Be warned: The sugar-based syrup is very hot, and make sure what you’re pouring the syrup into is big enough to hold everything. I overflowed my bowl before all the syrup was out of the pot, and had to dump a little off the top so I could move the bowl out of the sink. Use caution, and avoid getting it on you or your clothing. It will burn you.
Packing Cherries Into Jars
After packing the jars, I poured the syrup over the cherries until the jars were very close to full. Even after this, I was left with a full jar of syrup. Not one to let a delicious thing go to waste, I saved this too. (It was a delicious addition to soda, especially Coke.)
I closed the jars with standard lids and bands. Once the jars were a bit cooler to the touch, I closed them up and put them in the refrigerator.
Ideally, these cherries would be canned and stored for later use, but since I have an apartment-sized kitchen and would be using these jars relatively soon, I decided to forgo this step. I will say though, these turned out pretty well, and I will most likely make more soon and can those. Hopefully, I can borrow someone’s full-sized kitchen.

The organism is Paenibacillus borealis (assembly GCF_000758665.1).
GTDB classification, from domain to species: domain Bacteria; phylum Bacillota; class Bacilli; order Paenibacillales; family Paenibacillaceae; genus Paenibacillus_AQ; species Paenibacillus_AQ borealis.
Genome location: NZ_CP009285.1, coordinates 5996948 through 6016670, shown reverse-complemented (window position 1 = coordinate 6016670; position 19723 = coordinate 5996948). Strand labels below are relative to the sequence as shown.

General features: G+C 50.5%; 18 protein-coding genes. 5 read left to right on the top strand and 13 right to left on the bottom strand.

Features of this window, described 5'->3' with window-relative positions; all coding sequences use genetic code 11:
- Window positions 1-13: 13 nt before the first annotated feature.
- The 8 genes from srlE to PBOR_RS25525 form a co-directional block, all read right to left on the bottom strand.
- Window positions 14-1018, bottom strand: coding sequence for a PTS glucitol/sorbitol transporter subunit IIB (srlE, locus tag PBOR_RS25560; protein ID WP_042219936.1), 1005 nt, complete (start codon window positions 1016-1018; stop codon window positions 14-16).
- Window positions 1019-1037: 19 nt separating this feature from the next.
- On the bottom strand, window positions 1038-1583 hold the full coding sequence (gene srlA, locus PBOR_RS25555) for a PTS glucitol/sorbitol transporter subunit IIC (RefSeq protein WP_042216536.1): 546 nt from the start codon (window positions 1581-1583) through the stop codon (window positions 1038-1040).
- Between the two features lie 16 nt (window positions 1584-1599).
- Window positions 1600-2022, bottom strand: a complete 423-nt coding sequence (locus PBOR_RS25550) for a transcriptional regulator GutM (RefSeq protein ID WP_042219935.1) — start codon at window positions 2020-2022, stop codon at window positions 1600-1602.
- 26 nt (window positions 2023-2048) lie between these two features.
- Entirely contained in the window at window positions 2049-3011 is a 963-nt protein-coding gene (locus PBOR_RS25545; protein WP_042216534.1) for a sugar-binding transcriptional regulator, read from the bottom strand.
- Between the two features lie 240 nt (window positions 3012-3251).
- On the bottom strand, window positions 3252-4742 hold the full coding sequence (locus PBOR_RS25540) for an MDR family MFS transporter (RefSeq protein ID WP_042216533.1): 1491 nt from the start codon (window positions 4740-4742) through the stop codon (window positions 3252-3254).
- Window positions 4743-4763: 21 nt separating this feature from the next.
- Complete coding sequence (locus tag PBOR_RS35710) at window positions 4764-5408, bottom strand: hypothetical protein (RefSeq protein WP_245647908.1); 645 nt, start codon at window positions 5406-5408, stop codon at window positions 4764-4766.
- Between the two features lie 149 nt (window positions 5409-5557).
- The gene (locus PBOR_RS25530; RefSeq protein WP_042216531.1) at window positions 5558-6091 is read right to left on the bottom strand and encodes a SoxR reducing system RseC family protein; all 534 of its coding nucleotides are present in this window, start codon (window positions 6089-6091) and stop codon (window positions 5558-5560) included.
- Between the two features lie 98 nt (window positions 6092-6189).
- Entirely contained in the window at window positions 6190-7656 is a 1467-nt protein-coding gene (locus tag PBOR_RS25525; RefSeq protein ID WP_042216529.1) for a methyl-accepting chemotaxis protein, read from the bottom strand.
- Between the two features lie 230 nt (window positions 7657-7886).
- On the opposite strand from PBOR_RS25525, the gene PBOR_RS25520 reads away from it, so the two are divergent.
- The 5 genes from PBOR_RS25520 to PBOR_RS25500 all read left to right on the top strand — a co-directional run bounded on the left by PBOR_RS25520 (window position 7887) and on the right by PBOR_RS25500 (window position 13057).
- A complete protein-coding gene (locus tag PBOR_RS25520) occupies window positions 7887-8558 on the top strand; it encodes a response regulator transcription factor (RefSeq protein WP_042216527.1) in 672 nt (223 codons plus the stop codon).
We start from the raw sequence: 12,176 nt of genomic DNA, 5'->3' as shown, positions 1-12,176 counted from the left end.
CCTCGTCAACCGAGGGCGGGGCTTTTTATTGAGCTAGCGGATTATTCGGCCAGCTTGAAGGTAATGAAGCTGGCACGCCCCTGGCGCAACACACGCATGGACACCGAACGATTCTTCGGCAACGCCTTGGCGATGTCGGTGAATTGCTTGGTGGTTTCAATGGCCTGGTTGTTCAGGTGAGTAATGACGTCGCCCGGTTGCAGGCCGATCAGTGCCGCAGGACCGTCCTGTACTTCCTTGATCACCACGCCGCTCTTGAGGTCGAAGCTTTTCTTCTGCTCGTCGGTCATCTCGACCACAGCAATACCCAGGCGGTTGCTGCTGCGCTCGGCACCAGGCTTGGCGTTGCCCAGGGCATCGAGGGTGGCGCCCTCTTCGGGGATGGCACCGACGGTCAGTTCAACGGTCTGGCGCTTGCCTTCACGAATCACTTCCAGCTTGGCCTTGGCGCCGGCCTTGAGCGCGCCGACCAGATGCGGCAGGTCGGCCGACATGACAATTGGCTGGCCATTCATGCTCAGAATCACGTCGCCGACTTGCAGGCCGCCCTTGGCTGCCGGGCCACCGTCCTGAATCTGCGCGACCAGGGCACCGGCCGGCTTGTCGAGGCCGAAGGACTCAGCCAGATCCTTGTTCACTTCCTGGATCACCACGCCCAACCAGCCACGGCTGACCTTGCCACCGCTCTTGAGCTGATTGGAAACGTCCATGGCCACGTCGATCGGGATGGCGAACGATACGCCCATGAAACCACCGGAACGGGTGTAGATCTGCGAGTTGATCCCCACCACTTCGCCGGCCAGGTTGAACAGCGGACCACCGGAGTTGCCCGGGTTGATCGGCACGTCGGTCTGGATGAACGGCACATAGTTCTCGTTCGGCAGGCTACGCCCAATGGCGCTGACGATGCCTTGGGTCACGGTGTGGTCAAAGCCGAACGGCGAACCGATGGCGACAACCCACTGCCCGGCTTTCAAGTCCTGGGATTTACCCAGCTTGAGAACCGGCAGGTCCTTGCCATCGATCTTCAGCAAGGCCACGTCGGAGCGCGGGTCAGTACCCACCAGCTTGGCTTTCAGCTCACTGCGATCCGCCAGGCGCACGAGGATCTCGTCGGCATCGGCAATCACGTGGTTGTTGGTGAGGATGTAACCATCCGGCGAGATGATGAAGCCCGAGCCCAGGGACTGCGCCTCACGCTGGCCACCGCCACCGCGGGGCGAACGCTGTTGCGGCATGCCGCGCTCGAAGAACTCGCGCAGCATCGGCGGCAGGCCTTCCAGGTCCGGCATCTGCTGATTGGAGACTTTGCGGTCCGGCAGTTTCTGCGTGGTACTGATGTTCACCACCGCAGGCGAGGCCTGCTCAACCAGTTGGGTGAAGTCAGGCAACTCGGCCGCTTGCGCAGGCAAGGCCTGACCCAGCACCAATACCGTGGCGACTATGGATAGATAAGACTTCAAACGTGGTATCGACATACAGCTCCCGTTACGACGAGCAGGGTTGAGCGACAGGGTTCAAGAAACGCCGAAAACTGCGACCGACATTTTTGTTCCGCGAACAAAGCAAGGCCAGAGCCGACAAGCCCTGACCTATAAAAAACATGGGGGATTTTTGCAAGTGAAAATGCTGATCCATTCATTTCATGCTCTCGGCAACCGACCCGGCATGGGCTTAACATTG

All things considered, whole process took about an hour and a half. Like I said above, a cherry pitter will really move things along. The finished cherries have to soak for a few days at least, but the end result were some very yummy maraschino cherries, and taste much better than the candy-red monstrosities you buy at the supermarket.
If you wanted to, these could be dyed red to give them the more “traditional” look, but I like the dark red of these cherries. If you were to use Rainer instead of the darker variety, I think a little bit of food coloring would be more effective . However, the pomegranate juice gives the syrup a very rich, dark color all on its own.
A word of warning
I opened up a jar that was forgotten in the refrigerator about two months after making the cherries, and they had fermented. The syrup had carbonation and I decided for scientific purposes to try one of the cherries. It was almost a champagne-like fizz and flavor, but I wouldn’t recommend letting your cherries go. I’m not sure what caused the cherries to go off and the situation could have ended much more poorly.